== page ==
Tuesday, November 05, 2013
[Eastside Eye] Street Art: Our Neon-Lit Neighborhood
Around Silver Lake, Los Feliz and Echo Park are fine examples of vintage neon signs, once the street side calling card of choice. Today these pieces of cultural history are more valued than ever and efforts are made to preserve the finest creations.
“Neon is hand-crafted and what is hand-crafted in our world today?” said Kim Koga, director of the Museum of Neon Art (MONA), which will open in Glendale in mid-2015.
As Los Angeles’ development extended to the suburbs, much of the historic core and downtown’s vintage neon remained.
Koga points to the House of Spirits’ sign on Echo Park Avenue as a “treasure,” and admires the Jensen’s Recreation Center sign on Sunset Blvd. Neon was a popular medium inside too and vintage neon clocks are a favorite of collectors.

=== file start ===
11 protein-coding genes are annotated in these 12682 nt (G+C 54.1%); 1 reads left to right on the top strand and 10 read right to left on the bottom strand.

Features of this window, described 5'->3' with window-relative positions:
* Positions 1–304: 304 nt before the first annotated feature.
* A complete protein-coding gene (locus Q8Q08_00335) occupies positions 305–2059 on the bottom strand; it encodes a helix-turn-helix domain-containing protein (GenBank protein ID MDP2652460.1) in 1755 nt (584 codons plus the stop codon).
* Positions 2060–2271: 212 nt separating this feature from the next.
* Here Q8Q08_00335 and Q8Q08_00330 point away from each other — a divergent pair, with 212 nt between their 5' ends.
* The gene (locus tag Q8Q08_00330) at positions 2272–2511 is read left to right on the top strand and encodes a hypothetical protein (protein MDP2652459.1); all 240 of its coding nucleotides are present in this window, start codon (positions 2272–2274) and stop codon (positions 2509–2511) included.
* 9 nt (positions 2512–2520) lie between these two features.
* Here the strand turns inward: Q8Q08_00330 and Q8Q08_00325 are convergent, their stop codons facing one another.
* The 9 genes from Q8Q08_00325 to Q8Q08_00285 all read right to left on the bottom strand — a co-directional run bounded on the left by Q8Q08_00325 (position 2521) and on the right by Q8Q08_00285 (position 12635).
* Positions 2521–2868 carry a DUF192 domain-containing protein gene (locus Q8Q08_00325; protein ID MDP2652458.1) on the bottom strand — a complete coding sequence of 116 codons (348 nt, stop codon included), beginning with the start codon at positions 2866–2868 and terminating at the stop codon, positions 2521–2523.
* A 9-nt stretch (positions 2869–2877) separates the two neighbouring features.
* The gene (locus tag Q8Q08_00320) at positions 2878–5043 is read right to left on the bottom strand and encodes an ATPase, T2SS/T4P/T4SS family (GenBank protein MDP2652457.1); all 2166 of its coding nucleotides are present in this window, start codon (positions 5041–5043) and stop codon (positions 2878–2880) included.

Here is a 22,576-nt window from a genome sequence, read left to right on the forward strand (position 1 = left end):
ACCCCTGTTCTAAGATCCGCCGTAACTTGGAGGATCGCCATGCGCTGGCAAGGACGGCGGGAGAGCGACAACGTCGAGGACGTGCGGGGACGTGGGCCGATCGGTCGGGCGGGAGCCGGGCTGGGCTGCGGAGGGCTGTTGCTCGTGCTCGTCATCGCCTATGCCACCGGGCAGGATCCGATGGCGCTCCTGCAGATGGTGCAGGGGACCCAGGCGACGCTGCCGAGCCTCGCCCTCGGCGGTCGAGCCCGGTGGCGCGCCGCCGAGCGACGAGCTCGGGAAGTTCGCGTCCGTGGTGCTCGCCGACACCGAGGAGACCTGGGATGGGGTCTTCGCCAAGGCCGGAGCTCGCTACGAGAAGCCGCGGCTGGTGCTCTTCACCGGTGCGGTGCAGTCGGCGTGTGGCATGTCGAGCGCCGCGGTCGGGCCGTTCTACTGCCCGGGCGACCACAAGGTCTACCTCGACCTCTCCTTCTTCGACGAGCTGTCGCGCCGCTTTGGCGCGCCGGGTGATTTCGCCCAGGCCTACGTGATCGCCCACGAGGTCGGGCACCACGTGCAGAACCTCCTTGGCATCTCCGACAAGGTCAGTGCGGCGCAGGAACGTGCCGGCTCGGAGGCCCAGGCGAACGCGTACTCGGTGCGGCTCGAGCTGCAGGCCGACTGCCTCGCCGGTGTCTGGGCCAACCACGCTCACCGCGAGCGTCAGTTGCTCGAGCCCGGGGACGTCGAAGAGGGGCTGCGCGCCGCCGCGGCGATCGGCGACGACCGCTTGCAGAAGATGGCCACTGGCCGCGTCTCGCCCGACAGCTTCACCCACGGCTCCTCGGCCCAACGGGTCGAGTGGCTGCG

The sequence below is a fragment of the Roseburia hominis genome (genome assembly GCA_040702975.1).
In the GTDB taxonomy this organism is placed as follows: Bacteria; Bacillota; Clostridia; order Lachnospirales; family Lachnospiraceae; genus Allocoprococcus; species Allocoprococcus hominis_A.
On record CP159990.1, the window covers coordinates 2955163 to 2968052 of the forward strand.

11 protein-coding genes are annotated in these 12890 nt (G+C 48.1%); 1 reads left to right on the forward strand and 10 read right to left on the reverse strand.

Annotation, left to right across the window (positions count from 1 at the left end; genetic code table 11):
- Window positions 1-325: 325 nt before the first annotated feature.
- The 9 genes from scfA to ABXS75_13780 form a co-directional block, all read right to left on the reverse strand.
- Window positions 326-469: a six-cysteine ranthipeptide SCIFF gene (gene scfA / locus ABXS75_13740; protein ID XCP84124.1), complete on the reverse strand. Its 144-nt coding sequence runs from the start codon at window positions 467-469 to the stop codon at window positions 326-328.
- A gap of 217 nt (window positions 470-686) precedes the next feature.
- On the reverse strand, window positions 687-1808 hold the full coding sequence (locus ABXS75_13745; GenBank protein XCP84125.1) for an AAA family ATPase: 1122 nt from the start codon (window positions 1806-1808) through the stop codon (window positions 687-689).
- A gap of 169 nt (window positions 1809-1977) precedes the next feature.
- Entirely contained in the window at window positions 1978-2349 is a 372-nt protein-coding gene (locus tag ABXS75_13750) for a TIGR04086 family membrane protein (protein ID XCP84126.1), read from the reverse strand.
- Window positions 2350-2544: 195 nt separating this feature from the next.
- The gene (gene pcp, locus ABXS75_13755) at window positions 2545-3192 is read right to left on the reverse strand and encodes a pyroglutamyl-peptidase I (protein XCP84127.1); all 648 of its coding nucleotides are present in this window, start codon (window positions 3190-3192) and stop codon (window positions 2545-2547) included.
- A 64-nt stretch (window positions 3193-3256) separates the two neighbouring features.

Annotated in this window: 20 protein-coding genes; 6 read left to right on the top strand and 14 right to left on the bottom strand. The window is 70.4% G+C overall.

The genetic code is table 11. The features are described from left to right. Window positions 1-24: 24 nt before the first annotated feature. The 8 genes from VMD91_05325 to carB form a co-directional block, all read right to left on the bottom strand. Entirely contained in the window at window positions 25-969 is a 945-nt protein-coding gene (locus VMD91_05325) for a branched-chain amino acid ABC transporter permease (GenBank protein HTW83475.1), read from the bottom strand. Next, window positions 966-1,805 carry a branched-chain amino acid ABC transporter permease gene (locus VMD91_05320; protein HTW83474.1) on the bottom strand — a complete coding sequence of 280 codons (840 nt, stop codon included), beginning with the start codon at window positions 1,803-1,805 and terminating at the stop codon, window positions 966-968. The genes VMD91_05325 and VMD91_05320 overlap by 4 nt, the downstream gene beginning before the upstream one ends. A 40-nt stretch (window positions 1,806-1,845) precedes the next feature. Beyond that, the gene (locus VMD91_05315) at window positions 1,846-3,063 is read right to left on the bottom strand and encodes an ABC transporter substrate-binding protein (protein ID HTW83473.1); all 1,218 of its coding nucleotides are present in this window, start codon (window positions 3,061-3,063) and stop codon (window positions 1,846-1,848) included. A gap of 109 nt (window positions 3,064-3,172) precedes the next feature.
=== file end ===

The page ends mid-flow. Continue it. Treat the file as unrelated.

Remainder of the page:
“It’s the most commercial rated lighting,” said neon artist and restorer Curtis Stimpson of Curtis Clocks in Burbank.
At one time, there were four neon clockmakers in Los Angeles.
“Every business, store and restaurant had a clock and there were courtesy clocks everywhere,” said Stimpson. “Neon light is so smooth, warm and inviting and it can fill an area like no other light.”
A standout neon clock can be found at Thomas Rug Cleaning and Ararat Oriental Rug on Riverside Drive.
Harry Torkomian, partner along with his father, commissioned Curtis Clocks to restore their neon clock, which had been painted over.
It “has a beauty to it and is very eye-catching,” said Torkomian. When MONA’s new building opens Los Angeles will once again have a venue where neon art can be appreciated. Meanwhile, its collection can be viewed in Montclair during the monthly Pomona Art Walk, every second Saturday. A holiday open-air neon cruise bus tour, which includes Los Feliz and Sunset Boulevard, is set for Sat. Dec. 21st.